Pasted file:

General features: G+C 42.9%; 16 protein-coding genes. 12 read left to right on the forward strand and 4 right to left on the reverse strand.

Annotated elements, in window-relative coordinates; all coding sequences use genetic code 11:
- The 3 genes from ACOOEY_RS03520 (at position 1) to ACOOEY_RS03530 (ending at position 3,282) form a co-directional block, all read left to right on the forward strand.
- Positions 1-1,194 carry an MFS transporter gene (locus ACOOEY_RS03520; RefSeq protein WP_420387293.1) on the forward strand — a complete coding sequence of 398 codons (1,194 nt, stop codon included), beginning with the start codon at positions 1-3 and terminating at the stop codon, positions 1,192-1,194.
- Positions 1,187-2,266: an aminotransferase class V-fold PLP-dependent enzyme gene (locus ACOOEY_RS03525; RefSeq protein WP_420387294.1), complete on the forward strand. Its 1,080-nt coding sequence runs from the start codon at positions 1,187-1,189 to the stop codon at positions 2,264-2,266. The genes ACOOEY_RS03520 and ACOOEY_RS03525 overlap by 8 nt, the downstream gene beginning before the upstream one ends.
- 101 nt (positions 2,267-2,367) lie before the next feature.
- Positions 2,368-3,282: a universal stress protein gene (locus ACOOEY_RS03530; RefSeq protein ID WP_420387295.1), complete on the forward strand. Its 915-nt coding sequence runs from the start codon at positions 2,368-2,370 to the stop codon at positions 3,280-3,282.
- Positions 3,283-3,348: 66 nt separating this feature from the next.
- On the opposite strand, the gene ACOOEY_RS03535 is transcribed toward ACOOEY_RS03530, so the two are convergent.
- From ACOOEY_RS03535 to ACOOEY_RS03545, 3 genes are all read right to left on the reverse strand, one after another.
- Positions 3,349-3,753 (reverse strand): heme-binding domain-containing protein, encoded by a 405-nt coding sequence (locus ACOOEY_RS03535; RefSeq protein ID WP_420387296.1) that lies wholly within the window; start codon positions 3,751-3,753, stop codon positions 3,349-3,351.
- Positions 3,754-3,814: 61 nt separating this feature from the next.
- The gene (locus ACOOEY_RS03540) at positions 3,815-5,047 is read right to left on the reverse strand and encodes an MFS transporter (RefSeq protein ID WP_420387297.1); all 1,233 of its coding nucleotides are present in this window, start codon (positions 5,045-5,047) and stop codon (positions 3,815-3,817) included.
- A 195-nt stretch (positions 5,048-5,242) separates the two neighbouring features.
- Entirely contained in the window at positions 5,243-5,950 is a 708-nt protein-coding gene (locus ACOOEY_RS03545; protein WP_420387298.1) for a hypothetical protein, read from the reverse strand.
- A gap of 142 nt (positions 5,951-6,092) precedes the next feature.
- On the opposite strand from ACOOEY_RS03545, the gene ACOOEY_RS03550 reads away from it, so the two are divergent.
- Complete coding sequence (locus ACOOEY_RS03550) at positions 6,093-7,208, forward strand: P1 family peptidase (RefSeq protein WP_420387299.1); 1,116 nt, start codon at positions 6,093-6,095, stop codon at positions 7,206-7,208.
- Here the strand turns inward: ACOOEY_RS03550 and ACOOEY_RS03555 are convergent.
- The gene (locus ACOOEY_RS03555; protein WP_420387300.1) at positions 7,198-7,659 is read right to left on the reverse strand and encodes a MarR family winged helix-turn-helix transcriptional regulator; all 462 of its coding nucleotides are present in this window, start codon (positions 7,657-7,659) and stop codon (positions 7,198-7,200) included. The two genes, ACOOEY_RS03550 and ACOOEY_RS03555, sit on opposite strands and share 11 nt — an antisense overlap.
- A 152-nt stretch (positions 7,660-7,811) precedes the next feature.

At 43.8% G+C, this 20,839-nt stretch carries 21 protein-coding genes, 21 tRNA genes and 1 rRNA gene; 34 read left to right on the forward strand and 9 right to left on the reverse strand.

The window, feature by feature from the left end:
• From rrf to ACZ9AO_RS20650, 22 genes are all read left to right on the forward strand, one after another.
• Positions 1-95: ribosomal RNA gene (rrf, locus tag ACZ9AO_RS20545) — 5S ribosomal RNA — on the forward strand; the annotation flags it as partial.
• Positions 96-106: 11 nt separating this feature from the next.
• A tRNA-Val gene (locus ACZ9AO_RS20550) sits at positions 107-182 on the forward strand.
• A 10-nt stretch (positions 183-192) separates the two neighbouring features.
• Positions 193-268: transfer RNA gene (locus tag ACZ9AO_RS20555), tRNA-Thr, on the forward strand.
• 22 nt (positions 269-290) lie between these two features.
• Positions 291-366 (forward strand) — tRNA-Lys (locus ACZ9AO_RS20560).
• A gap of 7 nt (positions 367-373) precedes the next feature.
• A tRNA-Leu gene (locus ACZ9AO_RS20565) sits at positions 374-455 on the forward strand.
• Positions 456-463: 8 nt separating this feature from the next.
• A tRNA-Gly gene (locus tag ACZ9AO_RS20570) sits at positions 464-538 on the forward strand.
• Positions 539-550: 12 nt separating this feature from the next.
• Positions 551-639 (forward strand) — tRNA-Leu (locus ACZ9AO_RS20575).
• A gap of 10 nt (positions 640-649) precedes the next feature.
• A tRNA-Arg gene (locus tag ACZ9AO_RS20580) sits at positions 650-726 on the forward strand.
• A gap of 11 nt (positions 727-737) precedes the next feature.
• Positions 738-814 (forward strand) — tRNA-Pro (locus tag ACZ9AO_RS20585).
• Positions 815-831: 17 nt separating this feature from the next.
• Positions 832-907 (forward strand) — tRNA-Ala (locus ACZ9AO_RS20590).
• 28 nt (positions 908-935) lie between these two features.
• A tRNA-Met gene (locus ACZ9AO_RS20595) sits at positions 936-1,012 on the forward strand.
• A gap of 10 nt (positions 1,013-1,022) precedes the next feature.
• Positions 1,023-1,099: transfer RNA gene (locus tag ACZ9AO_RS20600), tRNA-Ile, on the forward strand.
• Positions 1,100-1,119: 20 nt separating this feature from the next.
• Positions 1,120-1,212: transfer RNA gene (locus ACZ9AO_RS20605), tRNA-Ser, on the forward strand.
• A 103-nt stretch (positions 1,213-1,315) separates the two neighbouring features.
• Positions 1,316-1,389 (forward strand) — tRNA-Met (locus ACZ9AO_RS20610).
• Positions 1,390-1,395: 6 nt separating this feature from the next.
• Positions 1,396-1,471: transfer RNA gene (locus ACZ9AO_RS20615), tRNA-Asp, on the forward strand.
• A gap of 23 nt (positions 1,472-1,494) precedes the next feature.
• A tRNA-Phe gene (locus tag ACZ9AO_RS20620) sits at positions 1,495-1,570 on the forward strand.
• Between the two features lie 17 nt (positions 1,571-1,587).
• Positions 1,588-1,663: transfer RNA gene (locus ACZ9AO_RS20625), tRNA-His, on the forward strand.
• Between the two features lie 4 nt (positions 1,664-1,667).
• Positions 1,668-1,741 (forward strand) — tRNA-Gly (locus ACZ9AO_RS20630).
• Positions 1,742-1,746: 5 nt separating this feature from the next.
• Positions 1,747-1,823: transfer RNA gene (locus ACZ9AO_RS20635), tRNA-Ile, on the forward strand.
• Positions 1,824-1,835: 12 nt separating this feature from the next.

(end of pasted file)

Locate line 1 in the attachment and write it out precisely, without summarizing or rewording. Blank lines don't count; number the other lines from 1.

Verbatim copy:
General features: G+C 42.9%; 16 protein-coding genes. 12 read left to right on the forward strand and 4 right to left on the reverse strand.